How To Figure Out What Module Supports Your IDE/SCSI/SATA controller?

Spahn, Daniel dspahn at cuh2a.com
Sun Jun 3 18:32:40 PDT 2007


I have not done a lot yet with LFS, but in my experience with a few
different distributions, it has consistently been capabilities built
into the kernel- LiveCD's, such as Gentoo, Knoppix, and of course the
LFS liveCD have built-in detection of many different types of hardware.
If you are trying for a one-size-fits-all approach, why not check out
the .config for one of those kernels (They should be in the Kernel
source tree...) and see how they are configured? I know for a fact that
the Gentoo kernel uses some sort of script called genkernel. 

Additionally, you could just configure your kernel to load all the
drivers that *might* work regardless (i.e. use "y" instead of "m")

I know this doesn't answer your question, but maybe it will point you in
some helpful directions.

-----Original Message-----
From: lfs-support-bounces at linuxfromscratch.org
[mailto:lfs-support-bounces at linuxfromscratch.org] On Behalf Of
junk at realtechtalk.com
Sent: Sunday, June 03, 2007 4:51 PM
To: lfs-support at linuxfromscratch.org
Subject: How To Figure Out What Module Supports Your IDE/SCSI/SATA
controller?

Hi guys

I'm still scratching my head to figure out how hardware autodetection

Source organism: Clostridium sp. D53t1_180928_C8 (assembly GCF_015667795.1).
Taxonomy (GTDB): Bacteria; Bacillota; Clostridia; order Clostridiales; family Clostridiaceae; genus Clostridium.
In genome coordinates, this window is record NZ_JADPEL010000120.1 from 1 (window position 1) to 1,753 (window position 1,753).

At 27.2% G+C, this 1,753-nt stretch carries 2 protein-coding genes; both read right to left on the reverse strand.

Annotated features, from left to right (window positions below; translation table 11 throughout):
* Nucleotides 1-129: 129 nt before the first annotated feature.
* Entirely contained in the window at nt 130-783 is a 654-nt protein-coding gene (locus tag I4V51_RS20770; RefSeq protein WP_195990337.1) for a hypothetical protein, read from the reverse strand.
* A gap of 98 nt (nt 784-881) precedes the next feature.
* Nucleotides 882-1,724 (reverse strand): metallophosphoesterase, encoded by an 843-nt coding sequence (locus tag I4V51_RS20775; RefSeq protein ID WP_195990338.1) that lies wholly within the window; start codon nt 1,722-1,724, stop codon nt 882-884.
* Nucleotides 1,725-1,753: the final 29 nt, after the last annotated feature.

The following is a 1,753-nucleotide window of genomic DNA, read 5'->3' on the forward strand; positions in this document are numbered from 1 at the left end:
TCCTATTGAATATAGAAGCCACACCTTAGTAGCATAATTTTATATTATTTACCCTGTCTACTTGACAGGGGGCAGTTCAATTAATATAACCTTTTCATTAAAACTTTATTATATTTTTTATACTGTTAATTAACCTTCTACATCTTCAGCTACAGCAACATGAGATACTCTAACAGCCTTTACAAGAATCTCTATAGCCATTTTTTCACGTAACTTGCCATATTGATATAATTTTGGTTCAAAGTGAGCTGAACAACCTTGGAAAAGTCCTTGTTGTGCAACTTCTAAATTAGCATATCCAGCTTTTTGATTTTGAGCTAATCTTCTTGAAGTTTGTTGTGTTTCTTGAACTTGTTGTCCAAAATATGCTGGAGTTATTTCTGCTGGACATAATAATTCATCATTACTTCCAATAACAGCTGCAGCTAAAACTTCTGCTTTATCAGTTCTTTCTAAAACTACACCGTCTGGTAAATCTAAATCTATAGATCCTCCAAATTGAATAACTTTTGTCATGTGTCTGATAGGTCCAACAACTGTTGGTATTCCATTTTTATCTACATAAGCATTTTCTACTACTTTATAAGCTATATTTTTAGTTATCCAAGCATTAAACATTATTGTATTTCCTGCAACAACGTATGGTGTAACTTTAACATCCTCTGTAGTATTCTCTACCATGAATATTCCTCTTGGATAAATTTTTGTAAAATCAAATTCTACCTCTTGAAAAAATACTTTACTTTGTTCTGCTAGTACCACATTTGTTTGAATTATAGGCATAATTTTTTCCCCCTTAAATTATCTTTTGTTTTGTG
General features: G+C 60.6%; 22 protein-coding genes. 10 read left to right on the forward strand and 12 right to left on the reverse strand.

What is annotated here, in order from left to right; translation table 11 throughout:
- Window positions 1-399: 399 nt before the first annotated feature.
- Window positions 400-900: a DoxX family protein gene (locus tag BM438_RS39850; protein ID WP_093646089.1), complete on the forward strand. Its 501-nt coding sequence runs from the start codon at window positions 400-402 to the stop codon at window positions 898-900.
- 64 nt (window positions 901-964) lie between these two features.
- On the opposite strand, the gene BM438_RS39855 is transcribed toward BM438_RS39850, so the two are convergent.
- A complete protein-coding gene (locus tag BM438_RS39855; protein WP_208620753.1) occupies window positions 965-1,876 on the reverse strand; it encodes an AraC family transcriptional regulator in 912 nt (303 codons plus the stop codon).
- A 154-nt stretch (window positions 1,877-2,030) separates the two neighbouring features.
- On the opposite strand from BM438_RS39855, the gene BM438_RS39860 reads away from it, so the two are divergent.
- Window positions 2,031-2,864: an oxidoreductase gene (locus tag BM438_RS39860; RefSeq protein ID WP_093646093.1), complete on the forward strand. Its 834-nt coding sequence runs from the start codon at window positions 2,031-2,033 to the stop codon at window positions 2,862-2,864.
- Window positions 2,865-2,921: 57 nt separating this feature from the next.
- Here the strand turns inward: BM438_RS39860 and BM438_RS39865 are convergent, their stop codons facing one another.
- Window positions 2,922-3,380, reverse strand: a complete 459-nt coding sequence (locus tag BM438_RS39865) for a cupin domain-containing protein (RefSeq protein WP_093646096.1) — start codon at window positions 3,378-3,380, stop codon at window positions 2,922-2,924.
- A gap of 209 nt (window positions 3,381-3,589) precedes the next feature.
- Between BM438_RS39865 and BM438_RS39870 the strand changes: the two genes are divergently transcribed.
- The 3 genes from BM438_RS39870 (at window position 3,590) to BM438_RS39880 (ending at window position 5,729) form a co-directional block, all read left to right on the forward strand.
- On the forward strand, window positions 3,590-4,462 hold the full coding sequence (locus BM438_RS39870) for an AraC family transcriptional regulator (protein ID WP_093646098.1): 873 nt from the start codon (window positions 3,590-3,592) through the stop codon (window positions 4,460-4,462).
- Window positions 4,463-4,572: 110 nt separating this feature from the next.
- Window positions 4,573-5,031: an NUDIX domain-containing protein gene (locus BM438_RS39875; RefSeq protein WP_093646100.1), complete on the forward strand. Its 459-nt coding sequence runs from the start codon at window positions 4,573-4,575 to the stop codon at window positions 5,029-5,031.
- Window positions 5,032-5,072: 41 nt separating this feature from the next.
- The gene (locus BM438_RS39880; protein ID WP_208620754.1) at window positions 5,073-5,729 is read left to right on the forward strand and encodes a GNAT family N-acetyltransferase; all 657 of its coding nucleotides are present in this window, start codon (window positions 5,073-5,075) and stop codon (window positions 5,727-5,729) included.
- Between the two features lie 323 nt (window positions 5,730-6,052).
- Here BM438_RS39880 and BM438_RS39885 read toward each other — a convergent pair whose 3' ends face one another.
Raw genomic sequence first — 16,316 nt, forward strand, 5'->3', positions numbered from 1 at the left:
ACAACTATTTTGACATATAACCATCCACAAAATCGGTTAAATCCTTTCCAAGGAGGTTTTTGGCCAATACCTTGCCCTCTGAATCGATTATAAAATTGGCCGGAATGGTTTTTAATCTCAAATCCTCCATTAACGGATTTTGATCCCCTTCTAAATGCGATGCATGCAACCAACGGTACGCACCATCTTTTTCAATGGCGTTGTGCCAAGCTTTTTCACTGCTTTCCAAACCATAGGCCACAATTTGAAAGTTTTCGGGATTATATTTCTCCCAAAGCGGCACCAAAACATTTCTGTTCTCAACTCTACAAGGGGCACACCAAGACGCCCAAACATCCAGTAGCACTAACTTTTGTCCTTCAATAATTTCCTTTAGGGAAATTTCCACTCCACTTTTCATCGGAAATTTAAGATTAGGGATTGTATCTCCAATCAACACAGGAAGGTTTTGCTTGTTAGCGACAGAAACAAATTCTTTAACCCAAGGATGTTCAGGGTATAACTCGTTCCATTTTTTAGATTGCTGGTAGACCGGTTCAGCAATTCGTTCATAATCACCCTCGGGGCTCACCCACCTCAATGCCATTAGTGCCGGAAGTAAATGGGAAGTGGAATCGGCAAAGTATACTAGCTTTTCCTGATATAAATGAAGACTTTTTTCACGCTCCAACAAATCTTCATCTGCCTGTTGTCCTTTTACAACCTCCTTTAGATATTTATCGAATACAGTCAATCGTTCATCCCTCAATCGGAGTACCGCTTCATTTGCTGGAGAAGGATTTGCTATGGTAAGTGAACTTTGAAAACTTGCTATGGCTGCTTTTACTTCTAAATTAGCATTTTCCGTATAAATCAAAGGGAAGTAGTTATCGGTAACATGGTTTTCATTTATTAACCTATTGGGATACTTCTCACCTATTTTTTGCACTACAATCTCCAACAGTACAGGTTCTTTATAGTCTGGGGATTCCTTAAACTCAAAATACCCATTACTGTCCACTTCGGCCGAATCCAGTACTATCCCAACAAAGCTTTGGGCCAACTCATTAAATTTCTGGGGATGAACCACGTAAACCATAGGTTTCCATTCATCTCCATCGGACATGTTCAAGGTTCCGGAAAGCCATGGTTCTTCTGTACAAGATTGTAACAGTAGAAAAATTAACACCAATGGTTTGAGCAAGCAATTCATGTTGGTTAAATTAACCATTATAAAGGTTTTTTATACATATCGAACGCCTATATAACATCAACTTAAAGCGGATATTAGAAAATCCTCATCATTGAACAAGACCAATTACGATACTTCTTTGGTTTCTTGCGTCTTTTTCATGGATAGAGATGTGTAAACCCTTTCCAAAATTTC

works, specifically for hard drive controllers.

My basic formula is use lspci.

Here is an example:

00:10.0 SCSI storage controller: LSI Logic / Symbios Logic 53c1030 PCI-X

Fusion-MPT Dual Ultra320 SCSI (rev 01)

I know the mptscsih module works for the above device.
However, if I didn't just happen to know I wouldn't have a clue what 
module to load for driver support.

Is there a simple automated way, eg. a script that can figure out what 
driver is bested suited to the controller?

Thanks guys

I know if anyone knows it will be a genius from this list!
-- 


I have not done a lot yet with LFS, but in my experience with a few
different distributions, it has consistently been capabilities built
into the kernel- LiveCD's, such as Gentoo, Knoppix, and of course the
LFS liveCD have built-in detection of many different types of hardware.
If you are trying for a one-size-fits-all approach, why not check out
the .config for one of those kernels (They should be in the Kernel
source tree...) and see how they are configured? I know for a fact that
the Gentoo kernel uses some sort of script called genkernel. 

Additionally, you could just configure your kernel to load all the
drivers that *might* work regardless (i.e. use "y" instead of "m")

I know this doesn't answer your question, but maybe it will point you in
some helpful directions.

Dan

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